Symptoms of Alcohol Addiction
Alcohol Addiction, Alcohol Abuse or Social Drinker?
Are you an alcoholic? How do you know if you drink at a safe level or if you’ve crossed the line into alcohol abuse or addiction?
Moderate drinking is defined by the National Institute on Alcohol Abuse and Alcoholism (NIAAA) as no more than one drink per day for women and no more than two drinks per day for men. Drinking more than this amount can raise the risk of stroke, suicide, accidents and certain types of cancer.
What qualifies as a drink? The Centers for Disease Control and Prevention (CDC) states that one drink is equivalent to:
- 12 ounces of beer
- 8 ounces of malt liquor
- 5 ounces of wine
- 1.5 ounces or a “shot” of 80-proof distilled spirits or liquor
While some people can enjoy alcohol moderately, certain groups of people should avoid drinking alcohol altogether:
- Children and adolescents
- Pregnant women and women who may become pregnant
- Individuals in alcohol recovery and those who cannot control their drinking
- Individuals taking medications that can interact with alcohol
Others may be able to drink responsibly, but should be aware that certain factors increase their risk for alcohol addiction, including family history, being male, childhood trauma, having a high tolerance for alcohol, starting to drink at a young age, chronic stress, and having a mental illness like depression or anxiety.
Symptoms of Alcohol Addiction
The line between moderate drinking and alcohol abuse and addiction can be blurry. The following are a few of the symptoms of alcohol addiction:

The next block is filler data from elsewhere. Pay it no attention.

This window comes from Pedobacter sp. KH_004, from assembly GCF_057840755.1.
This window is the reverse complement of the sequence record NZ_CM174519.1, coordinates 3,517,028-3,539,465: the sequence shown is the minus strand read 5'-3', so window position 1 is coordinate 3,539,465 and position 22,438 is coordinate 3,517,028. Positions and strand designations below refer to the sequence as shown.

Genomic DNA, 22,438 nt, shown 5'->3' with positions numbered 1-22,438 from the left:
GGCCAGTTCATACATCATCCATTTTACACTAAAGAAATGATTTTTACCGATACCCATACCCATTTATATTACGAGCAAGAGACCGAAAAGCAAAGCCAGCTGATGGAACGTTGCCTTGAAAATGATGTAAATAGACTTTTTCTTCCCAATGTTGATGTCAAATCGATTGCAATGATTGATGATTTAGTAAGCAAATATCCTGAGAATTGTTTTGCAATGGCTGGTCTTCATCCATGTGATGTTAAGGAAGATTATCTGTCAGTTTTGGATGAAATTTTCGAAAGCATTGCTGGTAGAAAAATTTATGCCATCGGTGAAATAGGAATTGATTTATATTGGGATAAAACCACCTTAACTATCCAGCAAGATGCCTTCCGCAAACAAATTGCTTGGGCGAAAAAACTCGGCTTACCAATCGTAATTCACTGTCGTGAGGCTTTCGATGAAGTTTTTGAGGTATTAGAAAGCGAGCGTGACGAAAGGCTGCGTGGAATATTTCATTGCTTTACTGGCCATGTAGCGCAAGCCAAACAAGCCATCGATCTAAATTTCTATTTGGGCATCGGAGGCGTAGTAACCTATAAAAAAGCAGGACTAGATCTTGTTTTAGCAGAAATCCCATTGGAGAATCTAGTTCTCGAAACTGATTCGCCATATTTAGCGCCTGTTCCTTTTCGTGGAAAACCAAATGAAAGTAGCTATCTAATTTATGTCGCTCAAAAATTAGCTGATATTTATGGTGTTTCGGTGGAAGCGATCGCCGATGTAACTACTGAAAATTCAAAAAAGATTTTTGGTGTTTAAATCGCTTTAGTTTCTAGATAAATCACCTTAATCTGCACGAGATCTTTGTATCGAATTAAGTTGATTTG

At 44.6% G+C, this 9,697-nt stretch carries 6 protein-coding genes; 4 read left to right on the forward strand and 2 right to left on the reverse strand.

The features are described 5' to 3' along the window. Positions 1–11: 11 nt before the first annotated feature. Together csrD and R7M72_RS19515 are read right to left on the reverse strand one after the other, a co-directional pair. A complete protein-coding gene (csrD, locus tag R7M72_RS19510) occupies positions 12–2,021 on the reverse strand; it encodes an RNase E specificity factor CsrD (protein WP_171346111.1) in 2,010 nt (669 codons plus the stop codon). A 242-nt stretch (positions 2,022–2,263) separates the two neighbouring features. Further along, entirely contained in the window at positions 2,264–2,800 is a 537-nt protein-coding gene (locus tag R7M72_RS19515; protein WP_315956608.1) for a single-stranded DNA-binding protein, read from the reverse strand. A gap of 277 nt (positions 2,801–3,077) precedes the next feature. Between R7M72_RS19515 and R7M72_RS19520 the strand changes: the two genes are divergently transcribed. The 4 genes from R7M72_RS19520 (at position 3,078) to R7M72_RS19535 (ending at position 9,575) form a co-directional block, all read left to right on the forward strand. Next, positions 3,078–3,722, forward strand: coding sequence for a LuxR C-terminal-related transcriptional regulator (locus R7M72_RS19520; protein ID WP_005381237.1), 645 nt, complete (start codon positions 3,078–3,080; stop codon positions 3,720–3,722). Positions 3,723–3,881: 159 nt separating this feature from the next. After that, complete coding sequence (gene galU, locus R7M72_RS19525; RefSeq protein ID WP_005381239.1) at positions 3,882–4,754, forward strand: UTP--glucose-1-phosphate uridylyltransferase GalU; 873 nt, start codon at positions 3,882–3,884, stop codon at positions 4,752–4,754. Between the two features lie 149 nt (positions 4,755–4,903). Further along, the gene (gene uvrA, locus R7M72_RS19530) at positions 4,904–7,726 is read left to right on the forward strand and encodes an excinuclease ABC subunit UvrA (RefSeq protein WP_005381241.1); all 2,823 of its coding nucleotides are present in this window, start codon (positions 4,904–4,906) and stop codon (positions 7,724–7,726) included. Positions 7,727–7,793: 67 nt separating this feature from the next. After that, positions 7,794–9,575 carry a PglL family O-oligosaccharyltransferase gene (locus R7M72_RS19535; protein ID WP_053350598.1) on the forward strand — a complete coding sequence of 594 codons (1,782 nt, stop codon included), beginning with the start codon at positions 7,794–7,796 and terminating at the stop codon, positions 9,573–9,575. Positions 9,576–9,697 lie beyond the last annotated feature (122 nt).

- Drinking more than intended
- Trying unsuccessfully to stop drinking
- Being consumed by thoughts of drinking or making plans for the next time you can drink
- Blacking out or being unable to remember what took place because of drinking
- Behaving in uncharacteristic ways when under the influence of alcohol
- Denying the existence of a problem and refusing to get help for alcohol addiction
- Making excuses for your drinking habits
- Having friends, coworkers or family members who are worried about your drinking
- Giving up hobbies or interests or skipping events in order to drink
- Needing to drink more in order to feel drunk
- Craving alcohol
- Drinking despite negative consequences, such as marital, health, legal or financial problems
- Hiding or sneaking alcohol, drinking alone, or lying about your alcohol consumption
- Experiencing anxiety, nausea, insomnia, irritability, headaches or fatigue when trying to quit drinking
- Feeling guilty about or ashamed of your drinking
- Binge drinking (consuming 5 or more drinks within 2 hours for men, or four or more drinks in that time frame for women )
Lies Alcoholics Tell
Denial is one of the most common signs of alcoholism as well as one of the biggest obstacles to getting needed treatment. The desire to drink becomes so overpowering that the alcoholic tells lies to themselves and their friends and family in order to continue drinking. Some of these lies typically include:
- “I can quit whenever I want to.”
- “My alcohol use is only recreational.”
- “I don’t really drink that much.”
- “The consequences of my drinking aren’t that bad.”
- “Others make a bigger deal of my drinking than it really is.”
- “I drink because of [family, friends, work or spouse].”
The Consequences of Alcohol Addiction